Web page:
Thursday, December 1, 2022

In Support of “Silent Night”

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DIPLOMAT MAGAZINE “For diplomats, by diplomats” Reaching out the world from the European Union First diplomatic publication based in The Netherlands Founded by members of the diplomatic corps on June 19th, 2013. Diplomat Magazine is inspiring diplomats, civil servants and academics to contribute to a free flow of ideas through an extremely rich diplomatic life, full of exclusive events and cultural exchanges, as well as by exposing profound ideas and political debates in our printed and online editions.

 

 

In a  series of “wonderfully awful” decisions which have seemingly sprung straight from the pages of ”How the Grinch Stole Christmas”, Dr. Seuss’ beloved mid century children’s story, the news  broke on Friday, November 15, that “Silent Night” had been scrapped from the Dutch Catholic Churchs’ newly published song book (liedboek).  One day later, in a brief, but well placed  announcement in the “Nieuws” section of  the NRC Handelsblad, readers learned that  “Silent Night”, or “Stille Nacht”, as it is known in Dutch, was “redacted” by the Dutch bishops from the approved song list along with 300-400 other “traditional songs”.  As is commonly known, the media, especially the Dutch media, is often dismissive, if not outright contemptuous, of the Catholic Church, so one must first ask, can it really be true?  Has a surreptitious attempt been made to secretively silence the singing of “Silent Night”?

If asked, Norbertine monk, Joost Jansen, director of the Berne Abbey in Heeswijk-Dinther, where the song books are published, would likely respond positively.  In fact, he already has. In recent interviews, he has cited a number of reasons for the bishops’ decision to scuttle the song, but is courageously singing  it out, for there will be no silencing of  the joy of “Silent Night” in his abbey during Advent!

 The Christmas carol controversy shows no signs of being quelled. Two days ago, Bishop Jan Liesen of Breda, in an open letter published on the official website of the Roman Catholic Church (RKKerk.nl), clearly stated that “folk” songs require approval by both the Dutch Bishops Conference, presumably in the form of a valid decree, and the Holy See and that this has been the case since 2001. Conspicuously absent from the letter, however, is any  reference to the “Directory on Popular Piety and Liturgy”, published by the Holy See’s Congregation for Divine Worship and the Discipline of Sacraments, which is available for review on the Holy See’s official website. To date—it seems that none of the parties weighing in on the matter have referred to the guidelines.  In stark contrast to the various opinions being expressed locally, on the subject of traditional songs such as “Silent Night, Holy Night”; the directory, formally introduced by papal decree and in a 21 September, 2001 address by His Holiness, Bl. John Paul II, actively encourages the use of popular devotions and pious practices such as the singing of traditional songs during Advent. In fact, bishops have been called  to take a “positive and encouraging stance with regard to popular religiosity, unless there are patently obvious reason to the contrary”.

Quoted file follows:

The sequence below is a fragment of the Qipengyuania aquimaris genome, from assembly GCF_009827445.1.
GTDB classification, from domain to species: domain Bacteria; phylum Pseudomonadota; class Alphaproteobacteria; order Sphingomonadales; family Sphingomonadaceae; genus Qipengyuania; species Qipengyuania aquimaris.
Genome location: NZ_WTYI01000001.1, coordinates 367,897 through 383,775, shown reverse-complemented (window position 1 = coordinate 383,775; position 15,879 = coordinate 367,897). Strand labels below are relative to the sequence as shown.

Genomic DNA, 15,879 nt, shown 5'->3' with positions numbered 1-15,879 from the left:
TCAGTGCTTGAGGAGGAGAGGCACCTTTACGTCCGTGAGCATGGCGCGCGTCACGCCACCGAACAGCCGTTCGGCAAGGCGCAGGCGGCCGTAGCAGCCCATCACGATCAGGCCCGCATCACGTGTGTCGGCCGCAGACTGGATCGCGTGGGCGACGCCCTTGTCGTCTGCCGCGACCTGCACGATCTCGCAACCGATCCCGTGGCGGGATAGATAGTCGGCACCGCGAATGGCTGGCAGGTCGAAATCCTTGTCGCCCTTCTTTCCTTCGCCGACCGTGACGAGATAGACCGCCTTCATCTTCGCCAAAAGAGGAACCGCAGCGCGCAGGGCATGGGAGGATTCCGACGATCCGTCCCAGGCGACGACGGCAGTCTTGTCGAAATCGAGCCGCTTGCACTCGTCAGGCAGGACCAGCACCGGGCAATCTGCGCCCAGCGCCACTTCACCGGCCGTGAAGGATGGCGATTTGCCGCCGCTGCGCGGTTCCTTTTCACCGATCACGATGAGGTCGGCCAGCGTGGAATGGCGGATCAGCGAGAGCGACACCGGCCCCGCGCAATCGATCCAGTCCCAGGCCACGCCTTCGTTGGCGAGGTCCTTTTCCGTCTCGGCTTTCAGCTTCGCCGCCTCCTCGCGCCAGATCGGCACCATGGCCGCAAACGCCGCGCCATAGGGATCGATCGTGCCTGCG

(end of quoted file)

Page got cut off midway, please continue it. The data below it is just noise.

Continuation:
While all of this may sound like “much ado about nothing”, serious singers should be asking, why has “Silent Night, Holy Night” become a subject of so much discussion?  According to Michael Neureiter, President of the Silent Night Society , in a press release published electronically on the society’s website;  Silent Night,  is above all, a “Carol of Peace”.  Nearly  200 years after the song was performed for the first time before an appreciative public;  it has spread across the world and been translated into more than 300 languages and dialects.  In the process, it has become a “fixed part of festivals and celebrations” during the Advent season.   In 2011, the Silent Night Society successfully applied to UNESCO to have the song included on Austria’s national list of UNESCO’s Immaterial Cultural Heritage.   More recently, the society applied for the European Cultural Heritage Label, an EU initiative, which in the words of the Society’s  spokesmen Michael Neureiter and Eva Reinecker, “has evolved to commend historical sites and places of cultural interest, which symbolize and emphasize European integration, the ideals and history of the European Union”—reason enough, it would seem for the “universality” of this cherished Christmas carol to warrant safeguarding it as a symbol of both Christian and cultural heritage by continuing to include it in the Dutch song book.  

 

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